France's Macron backs 5G technology over 'the Amish model'
France will move forward with its planned deployment of 5G telecom networks despite detractors who would prefer "the Amish model" and "going back to the oil lamp", President Emmanuel Macron said Monday.
"France is the country of innovation... We are going to put to rest all false ideas," Macron told entrepreneurs at a gathering of French tech start-ups at the Elysée Palace.
"I hear a lot of voices being raised to explain to us that the complexity of contemporary problems should be addressed by going back to the oil lamp. I don't believe that the Amish model can solve the challenges of contemporary ecology," Macron joked, referring to the American community which is suspicious of technology.
Nearly 70 left-wing elected officials and environmentalists called Sunday for a moratorium on 5G technology, which is due to be rolled out in France at the end of the month.
5G networks are touted as promising an exponential leap in the amount and speed of wireless data, enabling advances in self-driving vehicles, virtual reality, connected health and more as sensors and servers communicate instantly.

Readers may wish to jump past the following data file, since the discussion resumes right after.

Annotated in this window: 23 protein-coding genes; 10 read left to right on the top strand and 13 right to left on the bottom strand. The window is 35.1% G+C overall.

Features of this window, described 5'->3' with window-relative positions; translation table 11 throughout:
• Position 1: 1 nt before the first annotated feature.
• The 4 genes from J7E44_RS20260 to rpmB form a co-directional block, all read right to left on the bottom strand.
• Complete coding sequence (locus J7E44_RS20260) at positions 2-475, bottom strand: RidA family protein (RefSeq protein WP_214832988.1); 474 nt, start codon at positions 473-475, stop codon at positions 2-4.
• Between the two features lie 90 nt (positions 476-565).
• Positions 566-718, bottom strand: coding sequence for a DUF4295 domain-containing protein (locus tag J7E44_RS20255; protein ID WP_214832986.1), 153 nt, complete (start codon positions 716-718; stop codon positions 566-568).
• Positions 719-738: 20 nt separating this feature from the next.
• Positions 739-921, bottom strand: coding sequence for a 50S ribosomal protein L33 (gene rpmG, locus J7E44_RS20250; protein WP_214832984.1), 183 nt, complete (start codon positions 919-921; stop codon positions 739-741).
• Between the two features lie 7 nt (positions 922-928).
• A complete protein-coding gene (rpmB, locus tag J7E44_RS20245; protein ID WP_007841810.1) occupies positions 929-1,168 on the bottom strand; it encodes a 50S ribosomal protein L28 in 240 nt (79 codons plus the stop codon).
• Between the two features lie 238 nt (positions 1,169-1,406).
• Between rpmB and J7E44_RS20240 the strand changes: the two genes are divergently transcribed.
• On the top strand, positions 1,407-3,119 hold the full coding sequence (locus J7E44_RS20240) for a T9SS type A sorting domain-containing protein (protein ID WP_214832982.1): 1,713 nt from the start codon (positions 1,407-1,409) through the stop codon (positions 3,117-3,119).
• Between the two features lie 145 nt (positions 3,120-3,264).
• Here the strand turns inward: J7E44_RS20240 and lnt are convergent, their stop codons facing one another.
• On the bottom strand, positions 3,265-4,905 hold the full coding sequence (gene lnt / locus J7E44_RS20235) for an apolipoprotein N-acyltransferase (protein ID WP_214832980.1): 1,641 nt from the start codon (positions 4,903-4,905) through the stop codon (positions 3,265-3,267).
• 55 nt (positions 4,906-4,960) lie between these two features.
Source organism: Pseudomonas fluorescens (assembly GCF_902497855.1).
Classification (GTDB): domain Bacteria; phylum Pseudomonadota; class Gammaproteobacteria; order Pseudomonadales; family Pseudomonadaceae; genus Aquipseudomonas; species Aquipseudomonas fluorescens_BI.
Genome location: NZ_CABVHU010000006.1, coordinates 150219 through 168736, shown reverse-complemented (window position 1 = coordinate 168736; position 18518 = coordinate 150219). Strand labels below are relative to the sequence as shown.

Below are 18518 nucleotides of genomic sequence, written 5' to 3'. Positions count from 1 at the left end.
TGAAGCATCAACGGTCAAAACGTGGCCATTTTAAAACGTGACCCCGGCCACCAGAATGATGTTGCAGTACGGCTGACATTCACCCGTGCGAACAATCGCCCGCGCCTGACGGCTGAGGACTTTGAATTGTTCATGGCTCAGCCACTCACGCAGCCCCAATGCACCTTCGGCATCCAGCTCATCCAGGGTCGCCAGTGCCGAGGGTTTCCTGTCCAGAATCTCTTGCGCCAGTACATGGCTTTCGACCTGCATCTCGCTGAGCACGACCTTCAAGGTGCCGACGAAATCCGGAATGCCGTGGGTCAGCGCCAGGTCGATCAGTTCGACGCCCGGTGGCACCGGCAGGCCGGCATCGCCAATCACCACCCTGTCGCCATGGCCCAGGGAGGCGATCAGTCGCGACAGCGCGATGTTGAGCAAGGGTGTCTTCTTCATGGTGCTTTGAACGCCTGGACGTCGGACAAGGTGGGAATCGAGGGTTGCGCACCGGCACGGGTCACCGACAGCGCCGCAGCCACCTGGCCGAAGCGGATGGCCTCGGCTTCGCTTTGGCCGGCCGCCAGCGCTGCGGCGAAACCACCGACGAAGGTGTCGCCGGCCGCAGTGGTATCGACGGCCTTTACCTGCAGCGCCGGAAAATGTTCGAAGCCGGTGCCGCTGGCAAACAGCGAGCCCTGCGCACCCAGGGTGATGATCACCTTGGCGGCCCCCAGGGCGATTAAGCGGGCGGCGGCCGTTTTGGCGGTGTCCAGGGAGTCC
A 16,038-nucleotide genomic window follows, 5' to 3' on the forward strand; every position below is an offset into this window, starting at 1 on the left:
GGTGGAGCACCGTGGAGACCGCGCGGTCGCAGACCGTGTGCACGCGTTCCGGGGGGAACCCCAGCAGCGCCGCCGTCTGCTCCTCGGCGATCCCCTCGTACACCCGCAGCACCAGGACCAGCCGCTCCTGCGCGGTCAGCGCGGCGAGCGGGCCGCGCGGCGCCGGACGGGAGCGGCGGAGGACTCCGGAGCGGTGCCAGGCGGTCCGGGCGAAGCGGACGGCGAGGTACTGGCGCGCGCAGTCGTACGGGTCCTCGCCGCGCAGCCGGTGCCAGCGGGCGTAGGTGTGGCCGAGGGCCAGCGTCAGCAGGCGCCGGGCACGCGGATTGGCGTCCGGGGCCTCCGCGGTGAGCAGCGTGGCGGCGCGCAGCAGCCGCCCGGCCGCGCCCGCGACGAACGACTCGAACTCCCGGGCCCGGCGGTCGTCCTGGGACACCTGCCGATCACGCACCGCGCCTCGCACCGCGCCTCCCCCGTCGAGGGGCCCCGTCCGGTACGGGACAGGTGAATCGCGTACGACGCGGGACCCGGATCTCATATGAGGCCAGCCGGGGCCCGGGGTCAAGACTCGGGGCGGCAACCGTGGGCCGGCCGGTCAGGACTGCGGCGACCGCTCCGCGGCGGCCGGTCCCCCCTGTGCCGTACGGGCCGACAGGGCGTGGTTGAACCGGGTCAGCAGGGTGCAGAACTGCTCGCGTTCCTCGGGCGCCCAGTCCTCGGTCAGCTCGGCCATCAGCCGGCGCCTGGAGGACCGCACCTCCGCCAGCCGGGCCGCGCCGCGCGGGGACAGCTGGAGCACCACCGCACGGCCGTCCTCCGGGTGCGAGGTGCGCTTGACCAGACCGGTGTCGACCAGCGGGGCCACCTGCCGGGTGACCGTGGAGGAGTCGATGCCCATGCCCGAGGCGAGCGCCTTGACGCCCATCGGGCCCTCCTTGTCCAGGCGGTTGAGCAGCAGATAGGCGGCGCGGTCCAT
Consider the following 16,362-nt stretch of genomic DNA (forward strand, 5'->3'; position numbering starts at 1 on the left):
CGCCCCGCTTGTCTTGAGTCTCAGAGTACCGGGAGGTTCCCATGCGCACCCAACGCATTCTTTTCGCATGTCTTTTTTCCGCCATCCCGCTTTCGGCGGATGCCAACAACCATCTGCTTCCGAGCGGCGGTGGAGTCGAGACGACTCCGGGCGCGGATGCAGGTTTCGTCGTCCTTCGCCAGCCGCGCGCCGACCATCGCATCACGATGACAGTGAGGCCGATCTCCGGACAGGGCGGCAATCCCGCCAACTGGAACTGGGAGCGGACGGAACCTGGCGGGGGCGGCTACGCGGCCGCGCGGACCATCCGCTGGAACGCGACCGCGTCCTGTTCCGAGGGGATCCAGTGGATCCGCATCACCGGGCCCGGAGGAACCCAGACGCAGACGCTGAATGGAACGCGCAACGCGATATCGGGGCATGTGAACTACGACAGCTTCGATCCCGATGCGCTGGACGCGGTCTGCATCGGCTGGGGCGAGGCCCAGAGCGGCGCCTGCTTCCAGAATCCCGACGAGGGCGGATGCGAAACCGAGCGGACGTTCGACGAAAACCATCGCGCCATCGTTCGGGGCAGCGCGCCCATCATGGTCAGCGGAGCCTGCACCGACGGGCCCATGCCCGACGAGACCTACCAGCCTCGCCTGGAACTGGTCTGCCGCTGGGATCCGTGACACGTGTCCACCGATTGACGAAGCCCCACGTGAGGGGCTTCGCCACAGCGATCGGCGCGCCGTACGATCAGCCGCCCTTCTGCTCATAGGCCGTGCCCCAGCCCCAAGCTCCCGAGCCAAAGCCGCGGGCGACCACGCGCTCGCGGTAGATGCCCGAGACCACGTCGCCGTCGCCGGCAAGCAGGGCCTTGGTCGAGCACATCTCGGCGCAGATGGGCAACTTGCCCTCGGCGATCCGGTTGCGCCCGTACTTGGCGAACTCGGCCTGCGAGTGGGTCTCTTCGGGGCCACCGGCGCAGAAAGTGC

But the technology has come under scrutiny, and officials have called for more studies on the environmental and health impacts of its infrastructure.
EU has 'lost' cloud computing fight
On Monday, Macron said Europe had "lost" the global battle in cloud computing but should nevertheless resume the fight.
"If we want our ecosystem to be sustainable, it has to be sovereign," Macron said, reiterating that Europe should not rely "on any non-European power" for data security and 5G.
US giants Amazon, Microsoft and Google dominate the worldwide cloud computing business, with a combined market share of around 60 percent.
Macron's comments followed the announcement earlier on Monday of a partnership between Deutsche Telekom and French cloud services provider OVHcloud that aims to build a new cloud computing offer for European companies and public sector entities deemed of strategic importance.
(FRANCE 24 with AFP, REUTERS)
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